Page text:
Chicken Tortilla Soup is my favorite homemade soup. I think there have been days that I've eaten it for breakfast, lunch and dinner. Yes, I know... call me weird. Every time I make it I make it a bit different. Sometimes I make it with no chicken, so it's a Vegetable Tortilla Soup, sometimes I combine the two and add a ton of veggies, with chicken. Sometimes I throw in some rice, other times I leave out the rice. This version is just a simplified Chicken version without too many bells and whistles.

Chicken Tortilla Soup

Some of the pantry ingredients: Green Chili Peppers, Chicken Broth (or stock), tomato sauce and a can of black beans.

Other ingredients:

2 chicken breasts chopped into bite size pieces.

3 cloves of garlic (pictured above) 1 onion, diced, 1 bell pepper, diced & 1 cup frozen corn (not pictured)

About a tbsp of Ancho Chili in Adobo Sauce. It comes in a can. I empty the can into a freezer safe ziplock bag and freeze it. That way I can chip off just the amount I need. This stuff is spicy!

In a large pot, saute the onion, garlic and bell pepper in 1 tbsp of oil on high heat until it starts to brown around the edges.

Add salt (about a tablespoon of kosher)

And seasonings... I use cumin and oregano. About 2-3 tsp of ground cumin and about 1/2 tbsp of dried oregano.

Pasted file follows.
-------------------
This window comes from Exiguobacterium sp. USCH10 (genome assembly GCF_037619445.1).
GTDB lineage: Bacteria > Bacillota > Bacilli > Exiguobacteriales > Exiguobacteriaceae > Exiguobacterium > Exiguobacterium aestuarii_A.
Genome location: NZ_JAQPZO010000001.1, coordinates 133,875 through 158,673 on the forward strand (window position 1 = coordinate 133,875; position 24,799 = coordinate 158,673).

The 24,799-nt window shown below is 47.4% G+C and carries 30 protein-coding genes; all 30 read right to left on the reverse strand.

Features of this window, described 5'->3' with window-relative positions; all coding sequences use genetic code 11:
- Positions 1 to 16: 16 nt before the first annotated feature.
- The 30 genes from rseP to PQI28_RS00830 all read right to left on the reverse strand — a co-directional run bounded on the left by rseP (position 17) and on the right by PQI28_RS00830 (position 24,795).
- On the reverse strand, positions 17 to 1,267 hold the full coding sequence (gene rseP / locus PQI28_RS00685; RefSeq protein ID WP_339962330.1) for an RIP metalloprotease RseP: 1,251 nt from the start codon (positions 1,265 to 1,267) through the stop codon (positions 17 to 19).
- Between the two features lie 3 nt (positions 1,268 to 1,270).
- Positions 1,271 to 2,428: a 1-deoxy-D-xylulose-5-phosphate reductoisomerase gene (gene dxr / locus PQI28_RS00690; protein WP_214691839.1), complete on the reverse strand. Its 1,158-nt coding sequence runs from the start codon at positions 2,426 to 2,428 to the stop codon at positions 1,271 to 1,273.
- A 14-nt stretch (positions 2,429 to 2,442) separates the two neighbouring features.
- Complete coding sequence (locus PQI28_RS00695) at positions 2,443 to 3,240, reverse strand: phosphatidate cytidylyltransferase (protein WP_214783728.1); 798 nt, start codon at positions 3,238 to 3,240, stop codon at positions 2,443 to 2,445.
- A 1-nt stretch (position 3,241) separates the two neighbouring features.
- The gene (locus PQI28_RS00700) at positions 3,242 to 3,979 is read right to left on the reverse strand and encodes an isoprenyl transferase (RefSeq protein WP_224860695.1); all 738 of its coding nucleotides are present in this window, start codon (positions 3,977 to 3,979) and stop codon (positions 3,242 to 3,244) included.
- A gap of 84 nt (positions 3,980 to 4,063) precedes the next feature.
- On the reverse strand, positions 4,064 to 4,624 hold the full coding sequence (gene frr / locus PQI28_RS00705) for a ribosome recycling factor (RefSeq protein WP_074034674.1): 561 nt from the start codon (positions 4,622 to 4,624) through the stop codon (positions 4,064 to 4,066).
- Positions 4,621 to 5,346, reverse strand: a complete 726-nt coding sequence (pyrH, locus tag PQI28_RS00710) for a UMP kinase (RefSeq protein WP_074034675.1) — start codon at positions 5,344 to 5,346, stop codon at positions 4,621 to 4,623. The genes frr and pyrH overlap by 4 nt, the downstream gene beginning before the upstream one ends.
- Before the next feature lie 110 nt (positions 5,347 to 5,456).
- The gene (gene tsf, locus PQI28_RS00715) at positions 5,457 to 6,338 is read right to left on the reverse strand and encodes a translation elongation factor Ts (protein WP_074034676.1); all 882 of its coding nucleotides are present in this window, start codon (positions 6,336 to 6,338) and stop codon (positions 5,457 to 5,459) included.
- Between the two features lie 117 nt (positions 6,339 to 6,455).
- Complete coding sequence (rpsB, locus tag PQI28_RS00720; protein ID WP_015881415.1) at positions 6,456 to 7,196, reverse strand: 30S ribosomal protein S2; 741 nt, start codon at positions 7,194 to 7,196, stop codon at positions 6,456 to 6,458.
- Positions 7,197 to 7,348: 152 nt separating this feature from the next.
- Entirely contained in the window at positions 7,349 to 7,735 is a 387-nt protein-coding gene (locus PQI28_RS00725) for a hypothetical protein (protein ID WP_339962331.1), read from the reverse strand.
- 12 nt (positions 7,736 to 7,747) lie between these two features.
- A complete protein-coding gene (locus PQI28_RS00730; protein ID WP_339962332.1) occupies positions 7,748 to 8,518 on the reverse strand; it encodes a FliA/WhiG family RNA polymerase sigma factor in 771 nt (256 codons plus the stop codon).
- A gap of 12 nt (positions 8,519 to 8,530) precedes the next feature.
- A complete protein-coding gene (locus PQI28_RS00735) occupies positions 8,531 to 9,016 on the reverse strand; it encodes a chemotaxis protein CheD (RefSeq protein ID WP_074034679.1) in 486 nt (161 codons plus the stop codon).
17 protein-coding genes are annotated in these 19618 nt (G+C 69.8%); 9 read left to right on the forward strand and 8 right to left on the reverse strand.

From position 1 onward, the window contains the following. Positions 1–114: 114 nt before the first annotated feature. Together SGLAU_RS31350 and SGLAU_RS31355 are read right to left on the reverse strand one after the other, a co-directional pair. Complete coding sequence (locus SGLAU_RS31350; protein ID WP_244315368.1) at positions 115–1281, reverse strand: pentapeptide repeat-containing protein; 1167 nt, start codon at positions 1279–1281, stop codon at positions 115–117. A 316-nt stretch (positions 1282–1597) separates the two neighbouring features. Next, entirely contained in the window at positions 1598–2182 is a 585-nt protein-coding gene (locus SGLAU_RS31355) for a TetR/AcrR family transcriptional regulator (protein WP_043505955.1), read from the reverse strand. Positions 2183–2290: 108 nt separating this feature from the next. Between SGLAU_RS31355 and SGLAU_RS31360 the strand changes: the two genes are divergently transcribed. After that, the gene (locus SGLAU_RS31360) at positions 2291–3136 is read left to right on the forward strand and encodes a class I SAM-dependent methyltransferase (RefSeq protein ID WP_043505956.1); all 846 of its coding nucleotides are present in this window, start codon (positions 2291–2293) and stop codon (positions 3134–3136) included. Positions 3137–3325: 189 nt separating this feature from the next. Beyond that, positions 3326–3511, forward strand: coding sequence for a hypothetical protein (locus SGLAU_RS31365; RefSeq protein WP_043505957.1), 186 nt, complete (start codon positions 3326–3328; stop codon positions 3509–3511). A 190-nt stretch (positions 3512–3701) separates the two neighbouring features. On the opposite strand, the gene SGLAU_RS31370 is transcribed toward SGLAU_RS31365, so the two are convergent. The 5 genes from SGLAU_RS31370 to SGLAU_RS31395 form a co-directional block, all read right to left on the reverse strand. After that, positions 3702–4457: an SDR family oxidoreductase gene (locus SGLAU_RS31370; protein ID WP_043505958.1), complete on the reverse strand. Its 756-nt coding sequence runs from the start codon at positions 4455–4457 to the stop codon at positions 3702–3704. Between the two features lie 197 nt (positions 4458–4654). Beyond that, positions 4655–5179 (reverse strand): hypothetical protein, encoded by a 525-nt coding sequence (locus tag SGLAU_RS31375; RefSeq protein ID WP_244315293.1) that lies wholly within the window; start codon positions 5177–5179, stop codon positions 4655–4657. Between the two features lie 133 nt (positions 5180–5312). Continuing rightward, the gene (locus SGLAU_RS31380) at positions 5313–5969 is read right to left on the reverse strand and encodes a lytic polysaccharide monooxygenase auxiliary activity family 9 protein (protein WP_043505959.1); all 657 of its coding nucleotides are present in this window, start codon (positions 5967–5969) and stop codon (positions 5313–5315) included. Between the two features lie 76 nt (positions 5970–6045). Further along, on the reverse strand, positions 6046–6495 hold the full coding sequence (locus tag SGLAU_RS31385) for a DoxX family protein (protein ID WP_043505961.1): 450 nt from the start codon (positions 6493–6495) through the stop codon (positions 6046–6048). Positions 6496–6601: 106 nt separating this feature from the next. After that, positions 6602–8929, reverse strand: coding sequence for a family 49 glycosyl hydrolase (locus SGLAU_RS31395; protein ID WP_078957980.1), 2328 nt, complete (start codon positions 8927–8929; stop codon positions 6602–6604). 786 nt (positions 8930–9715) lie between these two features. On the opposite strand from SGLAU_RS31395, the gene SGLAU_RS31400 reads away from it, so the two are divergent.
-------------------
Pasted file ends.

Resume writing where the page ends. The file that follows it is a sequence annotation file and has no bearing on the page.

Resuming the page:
Add frozen corn (about 1 cup) and black beans. I usually don't drain them.

Add tomato sauce and about 4 cups of chicken broth. Simmer on low for 30-45 minutes until chicken is cooked through. Do not boil or chicken will get tough.

Serve with tortilla chips, cheese, avocado and sour cream if you like.

Tuesday, November 17, 2009

Semolina Helva


This dessert is delicious. It is really quick to make and is really neat because it is not something you often see served for dessert (in the States at least.) This makes it ideal for dinner parties. It is yummy, soft and warm. It is really excellent served for dessert after strong tasting foods. It is not a particularly diet conscious food, but really is worth it.